Short bio: Computer Scientist, FOSS supporter (read more)
Tux Machines (TM)-specific
For as long as modern computers have been around, they have been associated with encryption in one way or another. It is no coincidence that the first semi-programmable computer, Colossus, was developed to decrypt messages during the Second World War.
Encryption relies on encoding information in a way that makes it difficult to decode without either a key (cipher) or an awful lot of mathematical muscle. The longer the length of the cipher (in bits), the more difficult it will be to break. Although there are many encryption techniques that are unbreakable in practice, there are very few that are unbreakable in theory, given enough time or processing power.
Encryption techniques separate into two main types, explains Bernard Parsons, chief technology officer at security software company BeCrypt. Symmetric encryption dates back to the Roman empire and beyond, but asymmetric encryption is more recent.
Commonly used for file encryption, (for example, to protect files on a laptop to hide data in the event of theft), symmetric encryption focuses on using a single cipher to encrypt and decrypt data. "As the field of cryptography became better understood in the public domain, a number of algorithms were proposed, all of them based on difficult mathematical problems," says Parsons.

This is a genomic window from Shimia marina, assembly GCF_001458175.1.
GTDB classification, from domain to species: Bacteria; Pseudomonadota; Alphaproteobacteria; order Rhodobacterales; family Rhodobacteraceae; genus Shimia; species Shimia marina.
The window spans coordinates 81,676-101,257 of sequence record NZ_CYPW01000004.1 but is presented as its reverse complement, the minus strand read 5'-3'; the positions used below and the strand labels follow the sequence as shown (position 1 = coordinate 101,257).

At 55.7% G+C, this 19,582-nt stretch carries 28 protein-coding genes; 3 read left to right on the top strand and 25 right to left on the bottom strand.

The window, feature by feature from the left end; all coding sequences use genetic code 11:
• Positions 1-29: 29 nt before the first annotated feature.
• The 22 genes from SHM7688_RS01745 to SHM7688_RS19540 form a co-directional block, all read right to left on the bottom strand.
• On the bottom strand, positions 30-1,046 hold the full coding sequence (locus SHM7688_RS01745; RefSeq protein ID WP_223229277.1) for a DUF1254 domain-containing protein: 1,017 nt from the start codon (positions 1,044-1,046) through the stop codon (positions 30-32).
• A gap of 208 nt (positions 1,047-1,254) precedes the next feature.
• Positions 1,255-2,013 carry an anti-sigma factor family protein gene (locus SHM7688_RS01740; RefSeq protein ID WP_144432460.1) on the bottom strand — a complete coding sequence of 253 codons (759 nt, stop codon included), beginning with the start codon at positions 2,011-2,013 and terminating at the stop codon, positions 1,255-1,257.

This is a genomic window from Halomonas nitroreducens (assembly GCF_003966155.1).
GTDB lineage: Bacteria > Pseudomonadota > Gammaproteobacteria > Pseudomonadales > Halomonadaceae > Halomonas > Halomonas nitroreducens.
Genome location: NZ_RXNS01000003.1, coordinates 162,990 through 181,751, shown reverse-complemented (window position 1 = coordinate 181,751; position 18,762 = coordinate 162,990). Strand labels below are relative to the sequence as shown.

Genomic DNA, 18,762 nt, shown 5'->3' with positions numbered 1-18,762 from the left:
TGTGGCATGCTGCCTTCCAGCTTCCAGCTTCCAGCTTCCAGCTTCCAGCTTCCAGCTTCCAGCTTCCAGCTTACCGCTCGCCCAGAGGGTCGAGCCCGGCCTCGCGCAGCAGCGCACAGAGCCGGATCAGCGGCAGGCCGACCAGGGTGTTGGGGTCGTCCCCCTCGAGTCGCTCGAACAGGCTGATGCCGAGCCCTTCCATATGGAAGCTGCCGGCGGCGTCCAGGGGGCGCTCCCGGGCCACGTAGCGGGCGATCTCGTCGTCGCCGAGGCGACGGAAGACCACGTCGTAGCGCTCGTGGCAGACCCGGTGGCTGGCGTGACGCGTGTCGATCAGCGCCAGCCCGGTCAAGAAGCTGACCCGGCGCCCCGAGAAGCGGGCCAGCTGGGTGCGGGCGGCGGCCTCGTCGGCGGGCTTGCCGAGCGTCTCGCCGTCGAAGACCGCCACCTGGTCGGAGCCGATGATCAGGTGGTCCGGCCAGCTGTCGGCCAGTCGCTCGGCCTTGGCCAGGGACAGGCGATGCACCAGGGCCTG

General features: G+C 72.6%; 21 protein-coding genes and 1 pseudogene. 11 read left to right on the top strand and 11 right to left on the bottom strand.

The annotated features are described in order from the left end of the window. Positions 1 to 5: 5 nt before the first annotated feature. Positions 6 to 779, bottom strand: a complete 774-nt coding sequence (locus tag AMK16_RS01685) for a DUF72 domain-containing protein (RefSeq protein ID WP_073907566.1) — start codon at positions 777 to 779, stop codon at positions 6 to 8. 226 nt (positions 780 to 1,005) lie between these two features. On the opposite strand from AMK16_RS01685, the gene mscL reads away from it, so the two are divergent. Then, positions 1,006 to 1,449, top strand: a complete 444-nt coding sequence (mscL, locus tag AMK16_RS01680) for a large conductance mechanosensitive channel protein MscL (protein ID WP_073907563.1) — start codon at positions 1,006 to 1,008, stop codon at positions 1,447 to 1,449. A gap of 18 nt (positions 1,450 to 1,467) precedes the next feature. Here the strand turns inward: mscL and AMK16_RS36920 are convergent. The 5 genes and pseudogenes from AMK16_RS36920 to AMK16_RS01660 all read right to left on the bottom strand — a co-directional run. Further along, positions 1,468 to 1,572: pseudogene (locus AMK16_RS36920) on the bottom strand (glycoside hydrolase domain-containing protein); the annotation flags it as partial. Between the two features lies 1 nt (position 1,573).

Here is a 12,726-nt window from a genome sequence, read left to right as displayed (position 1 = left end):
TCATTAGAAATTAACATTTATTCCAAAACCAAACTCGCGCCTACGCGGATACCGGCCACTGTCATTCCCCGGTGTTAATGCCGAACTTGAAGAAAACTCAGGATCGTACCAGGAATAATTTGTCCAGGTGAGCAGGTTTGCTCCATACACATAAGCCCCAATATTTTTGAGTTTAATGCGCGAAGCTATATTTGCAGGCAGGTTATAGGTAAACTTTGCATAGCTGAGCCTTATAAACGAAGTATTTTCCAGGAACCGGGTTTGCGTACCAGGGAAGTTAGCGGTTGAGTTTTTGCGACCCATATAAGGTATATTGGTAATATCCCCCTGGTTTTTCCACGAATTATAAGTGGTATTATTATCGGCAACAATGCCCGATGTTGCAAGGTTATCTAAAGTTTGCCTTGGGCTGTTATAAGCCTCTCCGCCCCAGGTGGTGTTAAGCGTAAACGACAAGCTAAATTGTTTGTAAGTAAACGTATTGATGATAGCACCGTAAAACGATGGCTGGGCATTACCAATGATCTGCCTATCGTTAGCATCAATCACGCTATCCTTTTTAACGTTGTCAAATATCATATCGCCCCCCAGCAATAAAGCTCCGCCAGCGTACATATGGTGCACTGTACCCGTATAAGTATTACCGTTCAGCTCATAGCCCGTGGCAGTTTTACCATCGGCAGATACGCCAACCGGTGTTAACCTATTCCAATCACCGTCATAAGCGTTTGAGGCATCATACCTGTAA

The trick is to ensure that the mathematical problem is sufficiently complex to stop it being solved by current computing technology. Developing such problems requires not only significant mathematical skill, but also an agreement between multiple parties to use the same mathematical algorithm to encrypt and decrypt data, in order to exchange files.
Consequently, standards became important in the early days of modern computerised encryption in the mid-1970s. One of the first was the Data Encryption Standard (DES), an encryption algorithm using a cipher 56 bits long. DES was at one time considered strong enough to be used for banks' automatic teller machines, but as processing power increased, it was replaced by triple DES, which ran the same piece of data through the DES algorithm three times for extra strength.
"Towards the end of the 1980s questions were asked about the appropriateness of triple DES for a number of reasons, one being performance," says Parsons. A new encryption standard called AES (Advanced Encryption Standard) was established in 2001, and it is still considered to be state-of-the-art.